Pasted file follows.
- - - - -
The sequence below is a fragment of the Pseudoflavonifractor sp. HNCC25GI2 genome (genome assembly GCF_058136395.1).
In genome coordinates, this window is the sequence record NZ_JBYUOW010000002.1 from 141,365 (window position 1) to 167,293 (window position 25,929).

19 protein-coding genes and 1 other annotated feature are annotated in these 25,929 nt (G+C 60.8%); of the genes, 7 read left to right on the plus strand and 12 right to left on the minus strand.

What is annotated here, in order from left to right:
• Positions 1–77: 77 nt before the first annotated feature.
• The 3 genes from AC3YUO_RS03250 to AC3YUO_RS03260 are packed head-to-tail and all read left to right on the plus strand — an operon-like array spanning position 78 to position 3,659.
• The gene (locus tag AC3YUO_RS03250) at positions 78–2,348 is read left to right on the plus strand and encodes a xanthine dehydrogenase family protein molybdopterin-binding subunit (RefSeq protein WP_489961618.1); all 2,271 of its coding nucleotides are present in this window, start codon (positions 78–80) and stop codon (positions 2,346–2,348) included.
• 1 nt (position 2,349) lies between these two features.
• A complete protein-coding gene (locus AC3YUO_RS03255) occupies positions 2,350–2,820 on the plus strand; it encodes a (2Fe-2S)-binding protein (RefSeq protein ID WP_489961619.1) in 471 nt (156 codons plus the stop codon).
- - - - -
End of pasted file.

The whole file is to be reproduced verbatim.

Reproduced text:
The sequence below is a fragment of the Pseudoflavonifractor sp. HNCC25GI2 genome (genome assembly GCF_058136395.1).
In genome coordinates, this window is the sequence record NZ_JBYUOW010000002.1 from 141,365 (window position 1) to 167,293 (window position 25,929).

19 protein-coding genes and 1 other annotated feature are annotated in these 25,929 nt (G+C 60.8%); of the genes, 7 read left to right on the plus strand and 12 right to left on the minus strand.

What is annotated here, in order from left to right:
• Positions 1–77: 77 nt before the first annotated feature.
• The 3 genes from AC3YUO_RS03250 to AC3YUO_RS03260 are packed head-to-tail and all read left to right on the plus strand — an operon-like array spanning position 78 to position 3,659.
• The gene (locus tag AC3YUO_RS03250) at positions 78–2,348 is read left to right on the plus strand and encodes a xanthine dehydrogenase family protein molybdopterin-binding subunit (RefSeq protein WP_489961618.1); all 2,271 of its coding nucleotides are present in this window, start codon (positions 78–80) and stop codon (positions 2,346–2,348) included.
• 1 nt (position 2,349) lies between these two features.
• A complete protein-coding gene (locus AC3YUO_RS03255) occupies positions 2,350–2,820 on the plus strand; it encodes a (2Fe-2S)-binding protein (RefSeq protein ID WP_489961619.1) in 471 nt (156 codons plus the stop codon).